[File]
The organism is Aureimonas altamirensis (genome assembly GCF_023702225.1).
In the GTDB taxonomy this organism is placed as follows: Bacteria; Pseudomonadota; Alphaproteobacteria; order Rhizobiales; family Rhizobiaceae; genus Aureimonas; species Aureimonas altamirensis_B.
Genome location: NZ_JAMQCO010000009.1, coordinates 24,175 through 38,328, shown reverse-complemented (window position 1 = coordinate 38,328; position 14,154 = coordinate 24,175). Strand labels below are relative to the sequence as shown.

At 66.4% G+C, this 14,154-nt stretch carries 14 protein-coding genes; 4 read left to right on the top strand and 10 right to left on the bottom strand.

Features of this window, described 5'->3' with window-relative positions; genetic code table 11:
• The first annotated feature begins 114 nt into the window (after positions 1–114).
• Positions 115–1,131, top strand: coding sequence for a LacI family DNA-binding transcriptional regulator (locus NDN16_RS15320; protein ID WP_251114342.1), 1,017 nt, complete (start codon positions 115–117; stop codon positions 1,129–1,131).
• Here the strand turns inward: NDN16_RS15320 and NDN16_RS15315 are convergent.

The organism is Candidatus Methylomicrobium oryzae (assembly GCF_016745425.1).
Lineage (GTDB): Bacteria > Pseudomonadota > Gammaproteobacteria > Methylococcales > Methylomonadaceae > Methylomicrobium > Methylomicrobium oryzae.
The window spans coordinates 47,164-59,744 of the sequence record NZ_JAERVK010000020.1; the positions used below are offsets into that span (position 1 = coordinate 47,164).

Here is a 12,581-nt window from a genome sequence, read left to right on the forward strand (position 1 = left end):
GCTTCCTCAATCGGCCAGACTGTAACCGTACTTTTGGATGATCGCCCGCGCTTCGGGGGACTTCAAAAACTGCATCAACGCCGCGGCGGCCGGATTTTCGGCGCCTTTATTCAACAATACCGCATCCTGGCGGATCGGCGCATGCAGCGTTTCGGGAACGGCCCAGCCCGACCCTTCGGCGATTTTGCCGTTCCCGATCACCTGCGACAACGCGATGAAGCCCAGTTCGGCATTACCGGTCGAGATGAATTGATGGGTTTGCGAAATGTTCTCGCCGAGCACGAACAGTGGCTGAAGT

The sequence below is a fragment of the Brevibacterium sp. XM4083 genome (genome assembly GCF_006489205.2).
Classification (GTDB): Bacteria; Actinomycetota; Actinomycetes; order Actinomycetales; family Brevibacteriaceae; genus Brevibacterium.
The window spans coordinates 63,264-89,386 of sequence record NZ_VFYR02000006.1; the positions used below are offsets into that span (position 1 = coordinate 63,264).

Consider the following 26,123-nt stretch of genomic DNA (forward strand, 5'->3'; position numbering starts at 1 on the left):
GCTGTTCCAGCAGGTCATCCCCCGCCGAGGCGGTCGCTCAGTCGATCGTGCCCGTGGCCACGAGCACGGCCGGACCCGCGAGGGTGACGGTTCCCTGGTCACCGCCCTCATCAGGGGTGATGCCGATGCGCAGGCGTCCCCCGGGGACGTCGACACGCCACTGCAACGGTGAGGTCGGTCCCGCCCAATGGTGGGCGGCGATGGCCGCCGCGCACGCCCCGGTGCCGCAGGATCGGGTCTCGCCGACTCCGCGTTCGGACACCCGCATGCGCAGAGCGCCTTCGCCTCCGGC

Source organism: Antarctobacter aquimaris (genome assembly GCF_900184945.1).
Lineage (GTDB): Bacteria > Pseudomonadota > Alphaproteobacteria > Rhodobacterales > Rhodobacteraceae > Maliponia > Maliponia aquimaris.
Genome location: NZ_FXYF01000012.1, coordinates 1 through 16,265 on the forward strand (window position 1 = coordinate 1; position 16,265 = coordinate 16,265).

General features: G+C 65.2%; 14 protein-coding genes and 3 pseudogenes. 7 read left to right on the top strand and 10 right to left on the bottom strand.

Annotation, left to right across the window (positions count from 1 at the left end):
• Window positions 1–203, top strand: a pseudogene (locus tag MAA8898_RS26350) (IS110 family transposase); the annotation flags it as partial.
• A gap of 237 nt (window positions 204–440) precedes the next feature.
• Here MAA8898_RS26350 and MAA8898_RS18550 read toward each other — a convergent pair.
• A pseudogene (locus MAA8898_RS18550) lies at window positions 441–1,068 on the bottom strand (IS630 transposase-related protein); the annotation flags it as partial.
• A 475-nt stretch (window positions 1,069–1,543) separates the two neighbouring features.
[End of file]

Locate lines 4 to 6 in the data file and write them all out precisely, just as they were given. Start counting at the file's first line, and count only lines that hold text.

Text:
At 66.4% G+C, this 14,154-nt stretch carries 14 protein-coding genes; 4 read left to right on the top strand and 10 right to left on the bottom strand.

Features of this window, described 5'->3' with window-relative positions; genetic code table 11:
• The first annotated feature begins 114 nt into the window (after positions 1–114).